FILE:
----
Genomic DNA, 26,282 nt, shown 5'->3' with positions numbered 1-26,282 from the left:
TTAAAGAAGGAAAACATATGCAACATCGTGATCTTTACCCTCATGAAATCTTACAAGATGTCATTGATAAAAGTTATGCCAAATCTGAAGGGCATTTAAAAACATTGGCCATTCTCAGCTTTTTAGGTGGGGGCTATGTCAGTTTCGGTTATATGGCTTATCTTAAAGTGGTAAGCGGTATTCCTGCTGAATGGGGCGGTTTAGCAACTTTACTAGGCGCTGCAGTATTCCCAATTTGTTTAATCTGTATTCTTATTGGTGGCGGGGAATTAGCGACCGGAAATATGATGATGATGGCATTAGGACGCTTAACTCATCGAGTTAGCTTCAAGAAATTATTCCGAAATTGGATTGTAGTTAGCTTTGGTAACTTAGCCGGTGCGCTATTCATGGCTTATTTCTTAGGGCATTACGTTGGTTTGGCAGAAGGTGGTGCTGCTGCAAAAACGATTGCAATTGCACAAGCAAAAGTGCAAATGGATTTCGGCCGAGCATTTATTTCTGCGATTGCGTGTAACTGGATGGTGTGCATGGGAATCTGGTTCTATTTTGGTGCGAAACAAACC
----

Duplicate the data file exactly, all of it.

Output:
Genomic DNA, 26,282 nt, shown 5'->3' with positions numbered 1-26,282 from the left:
TTAAAGAAGGAAAACATATGCAACATCGTGATCTTTACCCTCATGAAATCTTACAAGATGTCATTGATAAAAGTTATGCCAAATCTGAAGGGCATTTAAAAACATTGGCCATTCTCAGCTTTTTAGGTGGGGGCTATGTCAGTTTCGGTTATATGGCTTATCTTAAAGTGGTAAGCGGTATTCCTGCTGAATGGGGCGGTTTAGCAACTTTACTAGGCGCTGCAGTATTCCCAATTTGTTTAATCTGTATTCTTATTGGTGGCGGGGAATTAGCGACCGGAAATATGATGATGATGGCATTAGGACGCTTAACTCATCGAGTTAGCTTCAAGAAATTATTCCGAAATTGGATTGTAGTTAGCTTTGGTAACTTAGCCGGTGCGCTATTCATGGCTTATTTCTTAGGGCATTACGTTGGTTTGGCAGAAGGTGGTGCTGCTGCAAAAACGATTGCAATTGCACAAGCAAAAGTGCAAATGGATTTCGGCCGAGCATTTATTTCTGCGATTGCGTGTAACTGGATGGTGTGCATGGGAATCTGGTTCTATTTTGGTGCGAAACAAACC